"That money cannot go the central bank."
The IMF usually gives a loan to a central bank to boost external monetary reserves with fiscal funding being left to its Bretton Woods twin, the World Bank.
However in the case of Europe where there is one supra national central bank with a floating exchange rate, the IMF has given money for budget support, particularly as they were unable to tap markets.
Money that goes to foreign reserves cannot be spent domestically and is usually invested in US or other liquid debt in reserve currency countries, effectively financing their deficits.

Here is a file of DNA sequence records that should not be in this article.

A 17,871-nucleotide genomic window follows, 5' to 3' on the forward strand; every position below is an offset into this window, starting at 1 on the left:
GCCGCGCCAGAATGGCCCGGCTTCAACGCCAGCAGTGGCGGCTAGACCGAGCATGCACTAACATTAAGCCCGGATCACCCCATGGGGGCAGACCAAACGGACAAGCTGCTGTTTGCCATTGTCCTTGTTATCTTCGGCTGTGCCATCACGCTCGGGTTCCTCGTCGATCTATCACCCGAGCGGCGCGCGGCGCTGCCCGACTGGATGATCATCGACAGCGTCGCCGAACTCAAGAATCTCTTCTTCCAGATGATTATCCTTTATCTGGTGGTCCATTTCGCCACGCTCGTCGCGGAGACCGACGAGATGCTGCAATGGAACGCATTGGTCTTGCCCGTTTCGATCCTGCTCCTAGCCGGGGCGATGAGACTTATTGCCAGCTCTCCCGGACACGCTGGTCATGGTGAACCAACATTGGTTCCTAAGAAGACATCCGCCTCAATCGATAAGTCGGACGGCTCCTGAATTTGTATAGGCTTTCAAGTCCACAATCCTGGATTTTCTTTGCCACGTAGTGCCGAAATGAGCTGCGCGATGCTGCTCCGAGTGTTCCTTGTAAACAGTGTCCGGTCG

Jayasundera said Sri Lanka had adequate foreign reserves but if the IMF willing to give cheaper funds for development spending, Sri Lanka would welcome it.
This year Sri Lanka is not expected to sell a sovereign bond in international capital markets.
An IMF team is due at the end of the month on a two week visit for annual so-called 'Article IV' consultations.
"We look forward to discussing the details of the next program with the government and Central Bank during the upcoming mission in February," IMF resident representative Koshy Mathai said.
A billion dollars was not a "specific expectations" but interest in the loan would be discussed at that time, Jayasundera said.Sri Lanka ended 2.6 billion US dollar bailout or stand-by arrangement (SBA) with the IMF last year.